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  • Team of Rivals: The Political Genius of Abraham Lincoln
  • Jean H. Baker
Team of Rivals: The Political Genius of Abraham Lincoln. By Doris Kearns Good-win. (New York: Simon & Schuster, 2005. Pp. 880. $35.00.)

The Civil War is America's great national epic, and Abraham Lincoln, like Aeneas in ancient times, has forever been at its epicenter. In her massive retelling of this story, Doris Kearns Goodwin focuses on Lincoln, but with the new twist of coupling his story with those of his competitors for the Republican nomination in 1860: the frontrunner senator William H. Seward of New York, the self-centered but authentic antislavery radical Ohio governor Salmon P. Chase, and the lesser-known, home-loving former congressman and officeholder Edward Bates of Missouri. All four men had reason to believe that they might become the nominee of the new Republican party for the presidency. All three ended up in Washington as a "team of rivals" in Lincoln's cabinet, and it is this cabinet—with its rivalries, disagreements, and even petty insults coupled with Lincoln's management of his counselors—that is the conceptual centerpiece of this book. "Just as a hologram is created through the interference of light from separate sources," writes Goodwin, "so the lives and impressions of those who companioned Lincoln give us a clearer and more dimensional picture of the president himself" (xv).

Team of Rivals is a hefty half-million-word, 880-page, 26-chapter narrative that covers all the iconic events of prewar and wartime Civil War America and then some. Goodwin lavishes 256 pages on the period before the war begins, and she ends with Lincoln's assassination and brief codas about the postwar lives of her central characters. This is a straightforward narrative history with the chronological story kept alive by Goodwin's energetic prose as well as her use of quotations from the participants. Thus the actors tell their own story, and Goodwin is at her best when she lets contemporaries talk about their personal relationships with Lincoln. In the beginning, especially Seward and Chase thought themselves superior to their president in talent and experience. But in [End Page 54] time, along with a host of other Washington insiders, both—sooner for Seward and later for Chase—came to appreciate their self-assured leader, who, from the start, was willing to surround himself with his ambitious competitors.

Anyone who has worked in Civil War–era manuscripts will appreciate the exhaustive research that makes this book engrossing. Indeed the power of the book lies in Goodwin's details, not in any novel interpretation. While most of the material in Team of Rivals is well-known to scholars and specialists, few writers have put it together in such a comprehensive panorama. There is only occasional analysis, such as a short digression on American theater and on the president's hopeful temperament as a factor in his emotional intelligence. In Bernard Bailyn's useful distinction, Goodwin relies mostly on manifest history—that is what the participants knew at the time. Hence she uses contemporary sources throughout—the same sort of approach that marked her earlier book on Franklin and Eleanor Roosevelt.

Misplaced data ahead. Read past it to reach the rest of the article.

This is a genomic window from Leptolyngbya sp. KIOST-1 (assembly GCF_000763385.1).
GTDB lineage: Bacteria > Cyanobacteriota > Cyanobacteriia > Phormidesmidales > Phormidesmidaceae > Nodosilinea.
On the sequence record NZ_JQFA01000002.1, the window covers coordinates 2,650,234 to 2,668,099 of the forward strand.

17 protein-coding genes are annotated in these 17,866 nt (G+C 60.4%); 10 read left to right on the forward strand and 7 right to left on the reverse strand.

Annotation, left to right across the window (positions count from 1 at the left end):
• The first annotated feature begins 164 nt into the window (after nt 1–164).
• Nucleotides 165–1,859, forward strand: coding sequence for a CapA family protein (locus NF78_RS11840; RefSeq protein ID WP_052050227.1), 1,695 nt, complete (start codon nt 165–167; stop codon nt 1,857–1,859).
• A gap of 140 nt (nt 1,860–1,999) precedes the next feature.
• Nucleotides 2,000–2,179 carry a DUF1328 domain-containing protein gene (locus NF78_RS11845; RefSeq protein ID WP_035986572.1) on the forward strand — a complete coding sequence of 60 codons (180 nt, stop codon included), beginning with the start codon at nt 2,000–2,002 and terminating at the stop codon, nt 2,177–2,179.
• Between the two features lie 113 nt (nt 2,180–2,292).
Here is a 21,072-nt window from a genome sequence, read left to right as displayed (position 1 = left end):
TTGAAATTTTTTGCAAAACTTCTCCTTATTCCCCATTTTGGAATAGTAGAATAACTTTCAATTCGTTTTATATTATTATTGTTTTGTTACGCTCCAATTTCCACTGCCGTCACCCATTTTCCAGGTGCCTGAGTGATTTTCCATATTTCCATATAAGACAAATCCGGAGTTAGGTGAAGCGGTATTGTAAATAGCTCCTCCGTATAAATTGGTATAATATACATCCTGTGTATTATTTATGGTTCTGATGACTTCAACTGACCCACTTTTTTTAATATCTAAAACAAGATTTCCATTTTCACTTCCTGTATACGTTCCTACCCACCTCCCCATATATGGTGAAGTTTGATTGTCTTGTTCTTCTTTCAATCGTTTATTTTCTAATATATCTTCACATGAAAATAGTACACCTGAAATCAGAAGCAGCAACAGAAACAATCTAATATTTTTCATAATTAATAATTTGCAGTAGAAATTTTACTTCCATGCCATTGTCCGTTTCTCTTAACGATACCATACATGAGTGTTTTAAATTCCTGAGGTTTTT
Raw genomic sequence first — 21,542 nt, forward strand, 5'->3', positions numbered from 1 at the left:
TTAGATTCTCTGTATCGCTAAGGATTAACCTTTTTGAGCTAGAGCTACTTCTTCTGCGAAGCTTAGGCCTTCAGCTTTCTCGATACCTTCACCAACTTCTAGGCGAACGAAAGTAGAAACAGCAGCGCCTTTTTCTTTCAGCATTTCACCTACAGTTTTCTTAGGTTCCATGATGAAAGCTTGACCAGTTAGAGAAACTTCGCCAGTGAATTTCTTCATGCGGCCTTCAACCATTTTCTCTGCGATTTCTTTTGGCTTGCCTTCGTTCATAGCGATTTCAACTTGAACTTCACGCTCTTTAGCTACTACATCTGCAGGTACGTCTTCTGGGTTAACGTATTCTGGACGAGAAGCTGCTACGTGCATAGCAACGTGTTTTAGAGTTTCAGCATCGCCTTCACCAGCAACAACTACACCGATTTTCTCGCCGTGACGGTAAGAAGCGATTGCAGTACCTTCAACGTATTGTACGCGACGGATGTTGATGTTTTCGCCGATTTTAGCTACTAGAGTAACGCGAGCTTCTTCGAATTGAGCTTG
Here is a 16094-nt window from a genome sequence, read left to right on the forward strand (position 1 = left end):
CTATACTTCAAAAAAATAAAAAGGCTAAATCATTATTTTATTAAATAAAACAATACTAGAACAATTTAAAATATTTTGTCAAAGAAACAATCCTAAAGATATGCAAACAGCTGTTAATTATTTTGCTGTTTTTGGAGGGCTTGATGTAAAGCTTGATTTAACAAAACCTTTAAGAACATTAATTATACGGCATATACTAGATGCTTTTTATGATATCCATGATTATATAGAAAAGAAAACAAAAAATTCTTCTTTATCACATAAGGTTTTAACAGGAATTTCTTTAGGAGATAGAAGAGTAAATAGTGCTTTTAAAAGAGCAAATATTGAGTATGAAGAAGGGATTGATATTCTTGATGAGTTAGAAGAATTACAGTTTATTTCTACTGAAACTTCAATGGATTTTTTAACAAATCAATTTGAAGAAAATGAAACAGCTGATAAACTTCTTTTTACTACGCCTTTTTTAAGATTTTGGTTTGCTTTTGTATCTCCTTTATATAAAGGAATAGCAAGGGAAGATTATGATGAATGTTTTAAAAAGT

Of course such an approach does not entirely preclude the necessity of taking positions on various biographical matters relating to Lincoln. Goodwin makes the distinction between depression and melancholy and argues that Lincoln was prone to the latter. She accepts the controversial theory of Lincoln's love for Anne Rutledge, she removes Lincoln from the decision to choose Andrew Johnson as his second vice president, and she denies implicitly interpretations of Lincoln as a manipulative partisan. Military events, while not avoided, are presented offstage as they relate to Lincoln's reaction.

Lincoln emerges as an authentic American hero—magnanimous, tolerant, and forgiving—and his "gifted" leadership enables him to recruit similarly talented men to administer the government. To be sure, he is also a decisive leader who controls the policies of his administration. In presenting a rich tapestry of the Civil War era, Goodwin is able to keep in focus a large cast of characters. Let us hope that the proposed Steven Spielberg production with Liam Neeson as...


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pp. 54-55
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